The 100 Best Albums of the Aughts


Songs: Ohia, Magnola Electric Co.

Jason Molina’s last and best work under the Songs: Ohia moniker, Magnolia Electric Co . fittingly opens with the nearly perfect “Farewell Transmission,” an aching distillation of the album’s air of routed sadness. The resolute bleakness presented by Molina reaches some of its deepest points on Magnolia, his voice crackling with despair, lonesome notes arcing coldly into infinity. Even the songs he doesn’t sing—like the Merle Haggard-inflected “Old Black Hen,” and Scout Niblett’s perfectly off-key “Peoria Lunch Box Blues”—ache with that same transposed sorrow. Cataldo

The 100 Best Albums of the Aughts


Ryan Adams, Heartbreaker

With collaborations with Gillian Welch, David Rawlings, and Emmylou Harris on his résumé, Whiskeytown’s Ryan Adams was already established as pretty hot shit in the alt-country scene when he cut his first solo album in 2000. But Heartbreaker has all the sass and brilliance of a great debut and every minute—from the just-gone-electric Dylan howling of “To Be Young (Is to Be Sad, Is to Be High)” to the extraordinary ballad “Come Pick Me Up”—rings with promise. Adams’s later output has been spottier, but Heartbreaker announced one of the decade’s finest songwriters. Newlin

The 100 Best Albums of the Aughts


Joanna Newsom, The Mik-Eyed Mender

Joanna Newsom may have gone from dressing like an elf and dating Bill Callahan to posing in Vogue and dating Andy Sandberg, but the power of her bizarrely beautiful debut has not receded one iota. The music here is among the decade’s most adventurous, from the archaic style of lyrics to the plucking of harp strings to the infant-like warble of Newsom’s unique vocals. Unlike a lot of freak-folk that was popular during the same time period, though, there is some real meat beneath Newsom’s fairy-world razzle dazzle, partially proven by the fact that songs off Milk-Eyed Mender have been covered by people like Final Fantasy, M. Ward, and the Decembrists. McBee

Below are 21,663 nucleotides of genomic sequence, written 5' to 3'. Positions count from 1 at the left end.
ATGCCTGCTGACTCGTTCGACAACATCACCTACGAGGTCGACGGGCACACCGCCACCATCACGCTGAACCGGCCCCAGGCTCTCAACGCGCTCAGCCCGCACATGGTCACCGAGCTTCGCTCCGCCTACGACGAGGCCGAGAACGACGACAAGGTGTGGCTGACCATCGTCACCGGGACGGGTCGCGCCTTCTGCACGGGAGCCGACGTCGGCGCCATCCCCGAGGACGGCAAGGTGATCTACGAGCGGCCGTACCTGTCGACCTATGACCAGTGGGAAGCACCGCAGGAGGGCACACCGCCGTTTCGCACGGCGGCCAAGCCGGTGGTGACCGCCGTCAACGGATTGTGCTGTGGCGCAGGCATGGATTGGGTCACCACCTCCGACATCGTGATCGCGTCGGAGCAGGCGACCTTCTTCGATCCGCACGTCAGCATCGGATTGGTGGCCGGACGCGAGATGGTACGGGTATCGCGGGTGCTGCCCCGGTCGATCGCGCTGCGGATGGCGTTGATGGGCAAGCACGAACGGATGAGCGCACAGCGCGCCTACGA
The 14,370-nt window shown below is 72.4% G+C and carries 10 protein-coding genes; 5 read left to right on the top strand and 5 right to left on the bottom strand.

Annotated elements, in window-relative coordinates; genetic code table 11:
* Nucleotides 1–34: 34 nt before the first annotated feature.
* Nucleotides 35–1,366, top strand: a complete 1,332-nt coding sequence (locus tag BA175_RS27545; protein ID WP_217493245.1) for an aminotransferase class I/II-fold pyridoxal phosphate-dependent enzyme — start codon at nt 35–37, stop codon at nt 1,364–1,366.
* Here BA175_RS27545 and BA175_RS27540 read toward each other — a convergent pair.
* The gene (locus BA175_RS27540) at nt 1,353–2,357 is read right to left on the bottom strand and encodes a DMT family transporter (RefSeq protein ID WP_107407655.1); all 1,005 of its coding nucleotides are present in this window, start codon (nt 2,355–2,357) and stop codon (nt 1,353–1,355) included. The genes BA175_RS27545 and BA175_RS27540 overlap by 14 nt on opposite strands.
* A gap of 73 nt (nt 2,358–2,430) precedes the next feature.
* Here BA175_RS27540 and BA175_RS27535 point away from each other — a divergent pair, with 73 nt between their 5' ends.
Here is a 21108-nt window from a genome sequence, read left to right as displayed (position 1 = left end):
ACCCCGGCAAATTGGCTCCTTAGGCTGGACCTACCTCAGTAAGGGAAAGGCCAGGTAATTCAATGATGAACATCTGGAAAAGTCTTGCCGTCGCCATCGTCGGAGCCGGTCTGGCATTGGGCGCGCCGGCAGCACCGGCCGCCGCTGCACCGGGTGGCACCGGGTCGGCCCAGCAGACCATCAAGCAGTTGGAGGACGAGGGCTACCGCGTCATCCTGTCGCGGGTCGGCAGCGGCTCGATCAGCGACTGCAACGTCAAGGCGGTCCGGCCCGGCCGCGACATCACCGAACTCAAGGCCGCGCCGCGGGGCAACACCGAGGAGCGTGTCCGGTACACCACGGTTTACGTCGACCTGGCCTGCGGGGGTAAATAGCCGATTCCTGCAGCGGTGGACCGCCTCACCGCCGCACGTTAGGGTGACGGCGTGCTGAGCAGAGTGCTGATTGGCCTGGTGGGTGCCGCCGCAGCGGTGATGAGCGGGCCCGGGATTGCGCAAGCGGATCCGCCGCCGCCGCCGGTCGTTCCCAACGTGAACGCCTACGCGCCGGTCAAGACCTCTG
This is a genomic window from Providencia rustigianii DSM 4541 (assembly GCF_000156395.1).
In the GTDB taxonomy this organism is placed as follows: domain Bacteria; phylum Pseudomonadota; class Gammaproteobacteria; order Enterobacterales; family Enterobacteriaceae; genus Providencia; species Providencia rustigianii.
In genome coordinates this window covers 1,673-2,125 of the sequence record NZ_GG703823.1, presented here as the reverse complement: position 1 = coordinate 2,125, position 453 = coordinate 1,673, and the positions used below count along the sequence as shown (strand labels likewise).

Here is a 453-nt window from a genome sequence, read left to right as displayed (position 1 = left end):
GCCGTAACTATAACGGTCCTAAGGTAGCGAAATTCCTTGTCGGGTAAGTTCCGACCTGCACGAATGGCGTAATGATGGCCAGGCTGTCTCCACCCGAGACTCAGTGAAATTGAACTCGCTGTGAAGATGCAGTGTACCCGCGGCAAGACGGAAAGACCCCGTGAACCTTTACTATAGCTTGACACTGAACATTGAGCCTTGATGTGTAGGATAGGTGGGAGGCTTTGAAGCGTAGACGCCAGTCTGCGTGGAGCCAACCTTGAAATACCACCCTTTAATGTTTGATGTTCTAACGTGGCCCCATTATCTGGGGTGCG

The 100 Best Albums of the Aughts


Damien Rice, O

Not to take anything away from Glen Hansard and Marketa Irglova, whose lilting, emotive Irish folk-pop elevated the otherwise pedestrian love story of Once, but Damien Rice and right-hand woman Lisa Hannigan covered the same territory on Rice’s debut record, O, with far greater depth. Documenting each phase of a doomed relationship, from its lust-fuelled origins to its crushing, death-wish aftermath, O is a heady meditation on the nature of romance, with Rice and Hannigan demonstrating a real mastery of melody, arrangement, and dramatic scope. Keefe

The 100 Best Albums of the Aughts


Kristin Hersh, Learn to Sing Like a Star

I had never listened to Throwing Muses when I first heard Kristin Hersh’s Learn to Sing Like a Star, my first foray in what became a love affair with her and Tanya Donelly’s music. Hersh does not tread lightly: “Put a rock into my brain,” she sings unceremoniously at the beginning of “Nerve Endings,” one of many songs that deal with the singer’s personal psychodrama (a kind of living performance art). It’s hard not to love if you grew up listening to the Top 40 versions (Fiona Apple, Alanis Morissette), but like Apple’s own Extraordinary Machine, Learn to Sing also counts among Hersh’s most accomplished musically: Acoustic guitars and swooning strings give “In Shock” and “Ice” thrilling, lived-in texture. Schrodt